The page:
I need not remind you that thinking is the single defining quality of our human species. Ideas, indeed, govern the world. Folly often rules the world, as the American historian Barbara Tuchman reminds us, but ideas ultimately reign supreme. The famous statement by twentieth century’s greatest economist, John Maynard Keynes, sums up the power and force of ideas in the making of our civilization: “The ideas of economists and political philosophers, both when they are right and when they are wrong are more powerful than is commonly understood. Indeed, the world is ruled by little else. Practical men, who believe themselves to be quite exempt from any intellectual influences, are usually slaves of some defunct economist.”
But thinking is far from easy, as the philosophers would tell us. The great American genius and inventor Thomas Eddison famously declared: “Five percent of the people think; ten percent of the people think they think; and the other eighty-five percent would rather die than think.”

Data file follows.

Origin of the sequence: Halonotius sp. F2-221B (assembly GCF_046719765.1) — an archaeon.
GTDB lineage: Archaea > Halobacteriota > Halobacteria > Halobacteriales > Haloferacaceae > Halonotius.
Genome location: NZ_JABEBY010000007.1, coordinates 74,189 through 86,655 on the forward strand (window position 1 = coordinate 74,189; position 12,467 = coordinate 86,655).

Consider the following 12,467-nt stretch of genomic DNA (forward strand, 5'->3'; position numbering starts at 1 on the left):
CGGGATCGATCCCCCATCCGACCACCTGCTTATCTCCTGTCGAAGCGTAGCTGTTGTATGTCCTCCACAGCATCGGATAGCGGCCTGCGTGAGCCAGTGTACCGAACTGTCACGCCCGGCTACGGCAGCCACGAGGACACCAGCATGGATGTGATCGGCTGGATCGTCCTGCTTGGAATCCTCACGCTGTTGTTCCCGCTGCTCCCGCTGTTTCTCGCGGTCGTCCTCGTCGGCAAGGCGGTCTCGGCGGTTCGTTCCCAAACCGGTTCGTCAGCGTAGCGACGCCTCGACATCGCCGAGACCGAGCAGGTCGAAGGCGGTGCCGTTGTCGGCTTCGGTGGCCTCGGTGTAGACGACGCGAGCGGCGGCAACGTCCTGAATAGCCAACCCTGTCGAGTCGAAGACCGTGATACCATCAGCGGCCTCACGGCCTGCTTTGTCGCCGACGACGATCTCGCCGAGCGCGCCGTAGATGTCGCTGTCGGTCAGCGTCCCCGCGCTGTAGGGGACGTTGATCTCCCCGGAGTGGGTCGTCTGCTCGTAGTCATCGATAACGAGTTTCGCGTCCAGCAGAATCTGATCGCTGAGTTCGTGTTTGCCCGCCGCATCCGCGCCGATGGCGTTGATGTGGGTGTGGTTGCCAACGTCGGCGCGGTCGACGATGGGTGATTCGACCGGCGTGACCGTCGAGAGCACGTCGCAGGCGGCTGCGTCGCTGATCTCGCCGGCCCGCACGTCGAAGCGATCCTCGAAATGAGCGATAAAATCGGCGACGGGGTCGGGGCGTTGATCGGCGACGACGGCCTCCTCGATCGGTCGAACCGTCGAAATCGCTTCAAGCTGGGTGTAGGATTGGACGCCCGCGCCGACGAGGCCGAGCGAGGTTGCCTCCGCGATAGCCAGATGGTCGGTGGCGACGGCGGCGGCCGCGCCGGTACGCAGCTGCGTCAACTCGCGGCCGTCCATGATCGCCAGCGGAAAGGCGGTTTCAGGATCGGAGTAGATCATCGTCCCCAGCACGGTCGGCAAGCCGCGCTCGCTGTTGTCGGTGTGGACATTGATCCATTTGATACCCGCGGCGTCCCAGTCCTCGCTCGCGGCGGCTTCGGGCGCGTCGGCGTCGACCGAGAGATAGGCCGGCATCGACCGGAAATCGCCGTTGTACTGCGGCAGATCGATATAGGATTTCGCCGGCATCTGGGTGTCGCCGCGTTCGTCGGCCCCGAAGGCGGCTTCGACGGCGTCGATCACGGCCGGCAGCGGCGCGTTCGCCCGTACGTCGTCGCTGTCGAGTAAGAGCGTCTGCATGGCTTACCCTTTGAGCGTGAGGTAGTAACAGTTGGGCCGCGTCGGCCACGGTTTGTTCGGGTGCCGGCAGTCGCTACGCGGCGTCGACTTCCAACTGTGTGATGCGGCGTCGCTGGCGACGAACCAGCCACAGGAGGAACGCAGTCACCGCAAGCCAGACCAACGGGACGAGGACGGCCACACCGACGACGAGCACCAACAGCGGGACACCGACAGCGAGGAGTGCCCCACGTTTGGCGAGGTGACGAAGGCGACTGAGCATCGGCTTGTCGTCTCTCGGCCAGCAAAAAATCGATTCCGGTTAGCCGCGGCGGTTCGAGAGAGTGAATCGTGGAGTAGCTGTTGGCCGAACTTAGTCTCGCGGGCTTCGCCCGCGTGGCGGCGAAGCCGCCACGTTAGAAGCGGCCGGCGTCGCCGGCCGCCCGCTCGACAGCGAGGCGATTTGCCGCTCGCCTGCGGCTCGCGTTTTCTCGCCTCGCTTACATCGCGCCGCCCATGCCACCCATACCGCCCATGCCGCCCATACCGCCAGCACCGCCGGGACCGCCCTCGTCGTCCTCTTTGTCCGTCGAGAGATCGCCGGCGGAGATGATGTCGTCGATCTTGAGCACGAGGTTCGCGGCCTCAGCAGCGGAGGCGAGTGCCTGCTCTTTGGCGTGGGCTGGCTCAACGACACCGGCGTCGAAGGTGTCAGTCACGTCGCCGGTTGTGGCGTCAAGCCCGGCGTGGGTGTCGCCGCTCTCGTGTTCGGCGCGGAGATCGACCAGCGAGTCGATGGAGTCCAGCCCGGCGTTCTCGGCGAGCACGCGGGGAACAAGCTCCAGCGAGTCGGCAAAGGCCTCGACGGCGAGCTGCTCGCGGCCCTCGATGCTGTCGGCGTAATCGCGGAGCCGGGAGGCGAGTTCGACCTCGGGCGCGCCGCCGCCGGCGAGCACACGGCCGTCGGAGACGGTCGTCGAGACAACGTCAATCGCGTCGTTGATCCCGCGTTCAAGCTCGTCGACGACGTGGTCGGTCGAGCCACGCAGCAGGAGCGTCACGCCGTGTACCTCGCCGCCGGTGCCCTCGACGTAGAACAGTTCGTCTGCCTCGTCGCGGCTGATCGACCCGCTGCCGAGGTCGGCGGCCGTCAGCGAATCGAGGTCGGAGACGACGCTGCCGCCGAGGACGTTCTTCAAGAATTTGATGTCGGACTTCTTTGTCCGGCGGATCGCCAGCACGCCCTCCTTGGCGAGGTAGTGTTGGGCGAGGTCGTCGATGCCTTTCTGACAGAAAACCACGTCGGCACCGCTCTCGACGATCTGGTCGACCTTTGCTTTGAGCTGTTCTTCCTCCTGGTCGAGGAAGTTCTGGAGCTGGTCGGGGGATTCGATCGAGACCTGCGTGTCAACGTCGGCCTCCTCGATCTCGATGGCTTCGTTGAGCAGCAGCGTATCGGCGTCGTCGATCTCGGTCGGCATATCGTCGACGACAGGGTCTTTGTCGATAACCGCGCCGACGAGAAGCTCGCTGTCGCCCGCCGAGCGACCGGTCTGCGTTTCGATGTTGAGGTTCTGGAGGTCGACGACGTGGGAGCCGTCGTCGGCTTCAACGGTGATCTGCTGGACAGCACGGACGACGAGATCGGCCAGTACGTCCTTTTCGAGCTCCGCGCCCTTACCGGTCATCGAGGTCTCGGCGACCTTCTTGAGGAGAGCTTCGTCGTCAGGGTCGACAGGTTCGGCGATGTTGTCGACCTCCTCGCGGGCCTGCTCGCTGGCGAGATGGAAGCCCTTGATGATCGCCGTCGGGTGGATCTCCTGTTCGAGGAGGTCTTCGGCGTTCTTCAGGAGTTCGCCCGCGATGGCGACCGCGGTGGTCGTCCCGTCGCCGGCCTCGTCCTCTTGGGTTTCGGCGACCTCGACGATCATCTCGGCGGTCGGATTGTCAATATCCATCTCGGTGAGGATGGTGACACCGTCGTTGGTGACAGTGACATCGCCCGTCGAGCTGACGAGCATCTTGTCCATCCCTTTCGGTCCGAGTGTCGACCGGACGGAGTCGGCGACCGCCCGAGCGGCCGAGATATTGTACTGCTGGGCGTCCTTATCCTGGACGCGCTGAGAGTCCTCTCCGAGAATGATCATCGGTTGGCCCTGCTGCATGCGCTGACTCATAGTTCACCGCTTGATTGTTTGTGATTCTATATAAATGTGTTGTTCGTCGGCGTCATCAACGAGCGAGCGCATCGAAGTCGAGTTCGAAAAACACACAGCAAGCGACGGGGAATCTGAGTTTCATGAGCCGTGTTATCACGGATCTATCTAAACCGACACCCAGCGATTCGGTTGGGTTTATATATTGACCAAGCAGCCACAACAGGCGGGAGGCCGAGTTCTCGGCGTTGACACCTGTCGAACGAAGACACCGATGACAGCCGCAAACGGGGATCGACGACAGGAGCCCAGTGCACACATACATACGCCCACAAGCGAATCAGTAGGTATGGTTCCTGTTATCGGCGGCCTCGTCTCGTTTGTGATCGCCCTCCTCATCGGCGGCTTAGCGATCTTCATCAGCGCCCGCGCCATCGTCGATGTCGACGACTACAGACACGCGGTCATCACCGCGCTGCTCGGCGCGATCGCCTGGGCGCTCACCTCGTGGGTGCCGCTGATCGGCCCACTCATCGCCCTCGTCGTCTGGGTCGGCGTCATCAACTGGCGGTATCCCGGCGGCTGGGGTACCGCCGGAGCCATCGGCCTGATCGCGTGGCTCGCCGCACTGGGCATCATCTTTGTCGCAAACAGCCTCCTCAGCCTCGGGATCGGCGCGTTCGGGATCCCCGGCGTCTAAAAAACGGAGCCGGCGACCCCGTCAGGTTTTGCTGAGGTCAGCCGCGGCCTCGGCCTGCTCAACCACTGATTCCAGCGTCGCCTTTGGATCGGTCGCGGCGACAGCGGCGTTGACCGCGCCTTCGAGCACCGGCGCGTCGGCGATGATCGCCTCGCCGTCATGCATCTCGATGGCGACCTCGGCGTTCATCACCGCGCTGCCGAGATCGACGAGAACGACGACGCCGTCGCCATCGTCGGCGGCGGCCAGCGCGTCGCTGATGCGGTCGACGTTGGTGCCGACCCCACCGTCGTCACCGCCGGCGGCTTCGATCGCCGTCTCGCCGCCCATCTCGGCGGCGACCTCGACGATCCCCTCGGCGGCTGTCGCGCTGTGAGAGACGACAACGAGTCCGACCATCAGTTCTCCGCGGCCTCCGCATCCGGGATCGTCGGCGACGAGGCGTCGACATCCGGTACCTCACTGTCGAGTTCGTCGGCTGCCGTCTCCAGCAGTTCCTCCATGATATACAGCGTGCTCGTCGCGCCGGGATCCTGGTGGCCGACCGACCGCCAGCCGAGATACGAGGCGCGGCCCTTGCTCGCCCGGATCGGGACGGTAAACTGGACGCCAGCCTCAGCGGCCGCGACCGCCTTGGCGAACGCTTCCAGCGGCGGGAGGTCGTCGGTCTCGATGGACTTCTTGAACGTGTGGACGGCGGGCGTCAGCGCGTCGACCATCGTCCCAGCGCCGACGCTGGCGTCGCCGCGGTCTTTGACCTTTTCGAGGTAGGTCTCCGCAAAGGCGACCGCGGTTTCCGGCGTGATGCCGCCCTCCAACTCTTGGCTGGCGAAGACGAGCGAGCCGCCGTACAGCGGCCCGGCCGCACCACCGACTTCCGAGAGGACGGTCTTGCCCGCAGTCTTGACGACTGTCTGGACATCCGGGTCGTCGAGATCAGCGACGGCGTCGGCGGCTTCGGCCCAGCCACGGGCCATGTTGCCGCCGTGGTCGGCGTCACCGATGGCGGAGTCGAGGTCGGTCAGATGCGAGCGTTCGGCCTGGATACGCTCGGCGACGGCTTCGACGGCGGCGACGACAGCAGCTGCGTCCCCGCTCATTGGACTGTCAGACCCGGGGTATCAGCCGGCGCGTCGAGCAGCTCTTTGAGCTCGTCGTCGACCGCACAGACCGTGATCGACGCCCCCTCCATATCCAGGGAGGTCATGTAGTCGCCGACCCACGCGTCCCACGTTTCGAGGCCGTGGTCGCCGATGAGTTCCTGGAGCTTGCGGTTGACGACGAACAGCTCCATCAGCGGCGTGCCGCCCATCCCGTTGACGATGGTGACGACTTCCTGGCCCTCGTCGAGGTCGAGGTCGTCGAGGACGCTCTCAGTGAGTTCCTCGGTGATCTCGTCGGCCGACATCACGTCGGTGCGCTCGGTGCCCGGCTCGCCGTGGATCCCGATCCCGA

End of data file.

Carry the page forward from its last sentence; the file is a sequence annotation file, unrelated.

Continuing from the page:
America is the greatest nation that humanity has ever known on account of its creative, entrepreneurial and highly innovative culture. Its universities are the greatest in the world. Harvard has kept its number one place in the ranks of world universities for almost a decade, thanks to its capacity to attract the best talents in terms of students and the professoriate, with an endowment that gives it a spending power more than the annual operating budget of the United Nations.